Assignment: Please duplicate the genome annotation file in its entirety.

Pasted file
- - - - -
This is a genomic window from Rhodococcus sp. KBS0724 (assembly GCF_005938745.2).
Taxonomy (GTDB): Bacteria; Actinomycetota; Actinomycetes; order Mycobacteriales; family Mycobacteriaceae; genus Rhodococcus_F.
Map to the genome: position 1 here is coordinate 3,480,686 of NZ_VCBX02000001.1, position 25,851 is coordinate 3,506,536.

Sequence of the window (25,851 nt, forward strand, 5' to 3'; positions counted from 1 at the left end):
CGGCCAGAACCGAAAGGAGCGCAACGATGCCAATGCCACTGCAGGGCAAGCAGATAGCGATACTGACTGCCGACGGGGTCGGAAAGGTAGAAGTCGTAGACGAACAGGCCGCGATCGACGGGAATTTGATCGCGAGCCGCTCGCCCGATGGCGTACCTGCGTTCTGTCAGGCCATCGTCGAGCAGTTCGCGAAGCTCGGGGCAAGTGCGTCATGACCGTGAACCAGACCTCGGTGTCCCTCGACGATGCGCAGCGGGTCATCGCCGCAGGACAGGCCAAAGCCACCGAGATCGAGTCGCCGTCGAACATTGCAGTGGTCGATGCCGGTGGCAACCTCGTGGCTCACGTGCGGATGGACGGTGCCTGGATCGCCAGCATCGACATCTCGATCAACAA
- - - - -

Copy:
This is a genomic window from Rhodococcus sp. KBS0724 (assembly GCF_005938745.2).
Taxonomy (GTDB): Bacteria; Actinomycetota; Actinomycetes; order Mycobacteriales; family Mycobacteriaceae; genus Rhodococcus_F.
Map to the genome: position 1 here is coordinate 3,480,686 of NZ_VCBX02000001.1, position 25,851 is coordinate 3,506,536.

Sequence of the window (25,851 nt, forward strand, 5' to 3'; positions counted from 1 at the left end):
CGGCCAGAACCGAAAGGAGCGCAACGATGCCAATGCCACTGCAGGGCAAGCAGATAGCGATACTGACTGCCGACGGGGTCGGAAAGGTAGAAGTCGTAGACGAACAGGCCGCGATCGACGGGAATTTGATCGCGAGCCGCTCGCCCGATGGCGTACCTGCGTTCTGTCAGGCCATCGTCGAGCAGTTCGCGAAGCTCGGGGCAAGTGCGTCATGACCGTGAACCAGACCTCGGTGTCCCTCGACGATGCGCAGCGGGTCATCGCCGCAGGACAGGCCAAAGCCACCGAGATCGAGTCGCCGTCGAACATTGCAGTGGTCGATGCCGGTGGCAACCTCGTGGCTCACGTGCGGATGGACGGTGCCTGGATCGCCAGCATCGACATCTCGATCAACAA